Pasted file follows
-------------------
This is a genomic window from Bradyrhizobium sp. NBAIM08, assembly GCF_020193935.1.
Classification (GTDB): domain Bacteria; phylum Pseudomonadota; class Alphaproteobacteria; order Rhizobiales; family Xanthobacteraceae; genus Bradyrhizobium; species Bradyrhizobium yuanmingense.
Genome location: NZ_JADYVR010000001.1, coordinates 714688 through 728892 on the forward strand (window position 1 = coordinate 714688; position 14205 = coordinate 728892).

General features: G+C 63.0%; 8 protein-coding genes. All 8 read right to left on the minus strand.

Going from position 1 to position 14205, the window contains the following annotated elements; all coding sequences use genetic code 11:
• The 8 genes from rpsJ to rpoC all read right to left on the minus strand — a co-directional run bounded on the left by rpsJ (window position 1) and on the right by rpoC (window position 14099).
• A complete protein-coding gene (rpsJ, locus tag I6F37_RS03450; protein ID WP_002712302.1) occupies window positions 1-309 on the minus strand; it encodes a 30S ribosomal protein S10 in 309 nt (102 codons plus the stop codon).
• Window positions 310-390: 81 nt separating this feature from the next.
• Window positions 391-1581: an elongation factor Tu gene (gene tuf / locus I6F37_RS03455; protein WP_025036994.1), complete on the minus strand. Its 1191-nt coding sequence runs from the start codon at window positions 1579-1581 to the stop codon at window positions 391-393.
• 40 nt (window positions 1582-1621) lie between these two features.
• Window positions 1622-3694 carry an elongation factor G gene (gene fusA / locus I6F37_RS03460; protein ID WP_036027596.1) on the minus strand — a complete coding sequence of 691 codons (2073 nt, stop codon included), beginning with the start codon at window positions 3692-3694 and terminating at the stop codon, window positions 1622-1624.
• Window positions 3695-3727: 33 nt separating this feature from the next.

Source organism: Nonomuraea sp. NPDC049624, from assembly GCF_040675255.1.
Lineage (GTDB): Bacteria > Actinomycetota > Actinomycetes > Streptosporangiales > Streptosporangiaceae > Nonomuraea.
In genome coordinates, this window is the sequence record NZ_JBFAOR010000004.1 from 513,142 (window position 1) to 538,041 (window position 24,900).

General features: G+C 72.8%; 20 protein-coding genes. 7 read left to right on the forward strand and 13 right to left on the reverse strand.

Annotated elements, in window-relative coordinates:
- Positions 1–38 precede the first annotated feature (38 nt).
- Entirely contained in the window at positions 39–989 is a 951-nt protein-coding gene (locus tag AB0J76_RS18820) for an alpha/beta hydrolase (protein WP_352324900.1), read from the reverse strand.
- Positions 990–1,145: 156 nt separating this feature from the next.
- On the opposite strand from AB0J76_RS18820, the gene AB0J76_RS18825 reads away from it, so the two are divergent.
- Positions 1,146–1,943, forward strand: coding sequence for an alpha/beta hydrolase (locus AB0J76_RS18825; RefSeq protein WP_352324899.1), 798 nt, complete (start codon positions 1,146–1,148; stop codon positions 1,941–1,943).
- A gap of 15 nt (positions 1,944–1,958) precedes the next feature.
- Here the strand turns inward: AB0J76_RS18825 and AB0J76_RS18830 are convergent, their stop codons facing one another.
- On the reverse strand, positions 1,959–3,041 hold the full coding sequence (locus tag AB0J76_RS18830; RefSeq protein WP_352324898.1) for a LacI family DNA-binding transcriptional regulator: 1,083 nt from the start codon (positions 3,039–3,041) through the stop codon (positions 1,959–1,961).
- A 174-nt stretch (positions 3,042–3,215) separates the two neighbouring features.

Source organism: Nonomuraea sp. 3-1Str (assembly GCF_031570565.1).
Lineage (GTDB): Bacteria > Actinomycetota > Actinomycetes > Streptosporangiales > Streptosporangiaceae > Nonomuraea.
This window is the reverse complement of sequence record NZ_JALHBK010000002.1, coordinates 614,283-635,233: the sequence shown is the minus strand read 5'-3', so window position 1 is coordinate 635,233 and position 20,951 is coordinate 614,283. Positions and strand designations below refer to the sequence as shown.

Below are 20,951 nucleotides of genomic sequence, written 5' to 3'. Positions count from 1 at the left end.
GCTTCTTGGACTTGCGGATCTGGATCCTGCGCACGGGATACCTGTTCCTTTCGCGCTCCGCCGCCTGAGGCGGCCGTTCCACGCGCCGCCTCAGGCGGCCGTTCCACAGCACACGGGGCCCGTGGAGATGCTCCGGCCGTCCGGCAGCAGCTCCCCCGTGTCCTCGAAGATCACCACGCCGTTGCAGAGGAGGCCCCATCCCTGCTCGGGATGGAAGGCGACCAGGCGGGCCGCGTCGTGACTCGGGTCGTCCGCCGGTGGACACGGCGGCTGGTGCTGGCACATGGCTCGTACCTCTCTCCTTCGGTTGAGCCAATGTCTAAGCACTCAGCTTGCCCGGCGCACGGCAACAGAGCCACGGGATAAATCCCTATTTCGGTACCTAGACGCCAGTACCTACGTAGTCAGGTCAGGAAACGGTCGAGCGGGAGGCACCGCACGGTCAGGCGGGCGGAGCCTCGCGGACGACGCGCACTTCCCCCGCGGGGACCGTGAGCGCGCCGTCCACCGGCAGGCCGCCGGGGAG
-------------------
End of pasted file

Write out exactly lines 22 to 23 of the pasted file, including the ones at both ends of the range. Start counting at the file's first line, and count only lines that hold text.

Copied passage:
- Positions 1,146–1,943, forward strand: coding sequence for an alpha/beta hydrolase (locus AB0J76_RS18825; RefSeq protein WP_352324899.1), 798 nt, complete (start codon positions 1,146–1,148; stop codon positions 1,941–1,943).
- A gap of 15 nt (positions 1,944–1,958) precedes the next feature.